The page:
By Carol Stiffler

A 4,084 acre parcel of land on the northern side of Luce County might be the county’s best kept secret.

Owned and managed by the Nature Conservancy, the land is technically public. It fully contains the 45-acre McMahon Lake, for which the preserve is named. The grounds have a groomed walking trail to McMahon Lake and a more robust hiking trail that brings visitors up a ridge to offer a view of the land below. If you’re eager to find more trails similar to this, then a service like Visorando may be perfect for you.

It also has some of the only patterned fen in Michigan. Patterned fen – a marshy area that forms peat ridges (strings) and hollows (flarks) – occurs only in specific conditions, and only when its land has not been modified by humans.

Tucked off the east side of County Road 407 between the Wolf Inn and Pine Stump Junction, with only a small sign noting its presence, few people find their way to the preserve.

Shaun Howard, project manager with the Nature Conservancy, said an infrared beam counts visitors to the trail and clocks about eight of them per week. The parking lot only has room for seven or eight vehicles.

“We’ve got two miles of trail out there, and installed new overlooks,” Howard said. “We want to spread the word as much as possible.”

Howard said the preserve, which does not allow bikes or motorized vehicles beyond its parking lot, could handle 10-30 visitors a day without seeing a negative ecological impact. To welcome and inform guests, a new audio tour is available and can be played onsite using a cell phone—the area has great cell reception—or from home. The tour can be accessed online at

The walking trail begins with conifers and transitions to hardwoods. Turn left at the fork at the edge of the trees, about three-quarters of a mile in, to follow the blue trail to McMahon Lake. Going straight will take hikers up a high ridge.

None of the paths will take visitors to the patterned fen, which is intentional.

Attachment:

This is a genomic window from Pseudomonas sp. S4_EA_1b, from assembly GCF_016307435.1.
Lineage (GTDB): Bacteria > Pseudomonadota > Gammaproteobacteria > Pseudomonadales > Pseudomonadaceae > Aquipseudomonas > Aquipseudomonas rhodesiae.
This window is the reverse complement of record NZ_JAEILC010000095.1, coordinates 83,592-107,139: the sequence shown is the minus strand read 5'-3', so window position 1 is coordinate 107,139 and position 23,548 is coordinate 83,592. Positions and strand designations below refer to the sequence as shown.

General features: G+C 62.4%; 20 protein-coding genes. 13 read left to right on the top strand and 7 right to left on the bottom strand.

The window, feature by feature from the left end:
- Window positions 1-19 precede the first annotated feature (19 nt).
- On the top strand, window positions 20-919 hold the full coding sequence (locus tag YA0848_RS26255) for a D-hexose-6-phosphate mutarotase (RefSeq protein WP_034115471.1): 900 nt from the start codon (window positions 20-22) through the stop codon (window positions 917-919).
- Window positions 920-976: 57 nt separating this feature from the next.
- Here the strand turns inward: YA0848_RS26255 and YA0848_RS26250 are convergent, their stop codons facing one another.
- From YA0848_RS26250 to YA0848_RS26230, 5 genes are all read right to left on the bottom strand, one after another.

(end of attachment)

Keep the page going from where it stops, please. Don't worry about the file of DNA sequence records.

“There’s a spot on the ridge line where you can almost see the patterned fen, but it’s just around the corner,” Howard said. “You can see out over a big wetland complex, which is beautiful, and you might even see moose. But you can’t quite see the patterned fen. We’re going to put up a sign that has a big aerial photo that shows what the patterned fen looks like.”

It can be easily spotted using Google Maps, Howard said. Using the satellite setting on Google Maps, look east southeast of McMahon Lake for a rib-like sequence in an area without trees, with lines of black water alternating with rows of green vegetation.

“It is super unique in Michigan,” he said. “In the Upper Peninsula, it is only found in Luce and Schoolcraft counties. But it’s found throughout the world.”

The patterned fen is one of the key reasons the Nature Conservancy targeted the McMahon Lake area for preservation. Conservancy spokesperson Danielle Miller said the preserve got its start in 1989 with a 1000+ acre gift of land, and has been added to 12 times since. It is nestled in a much larger 23,318 Two Hearted River Forest Reserve, managed by the Nature Conservancy.

A reserve differs from a preserve in that the reserve grounds are managed by methods that include timber harvesting, which is not allowed on a preserve.

Hunting is allowed on the preserve with a special license, which must be carried in addition to a hunting license and deer tags.

In addition to deer, the property is known to be frequented by moose and wolves.

“Wolves like this area,” said Evelyn Magner, Americorps Vista worker with the Nature Conservancy. “There’s not much development. There are many continuous acres of land without public impact.”

Hiking, bird watching, and photography are easily done in spring, summer and fall months. An outhouse is on site–a rare perk for Nature Conservancy lands. Because the grounds are not plowed in the winter, including the access point to the parking lot, snowtime guests would need to park along County Road 407 and snowshoe into the preserve.

As of now, there are not enough Conservancy staff in the area to run programs at the preserve or even coordinate volunteer efforts.

“But if there were a couple dedicated individuals who got in contact, wanting to do something, we could come up with some things that could be helpful for them to do,” Howard said.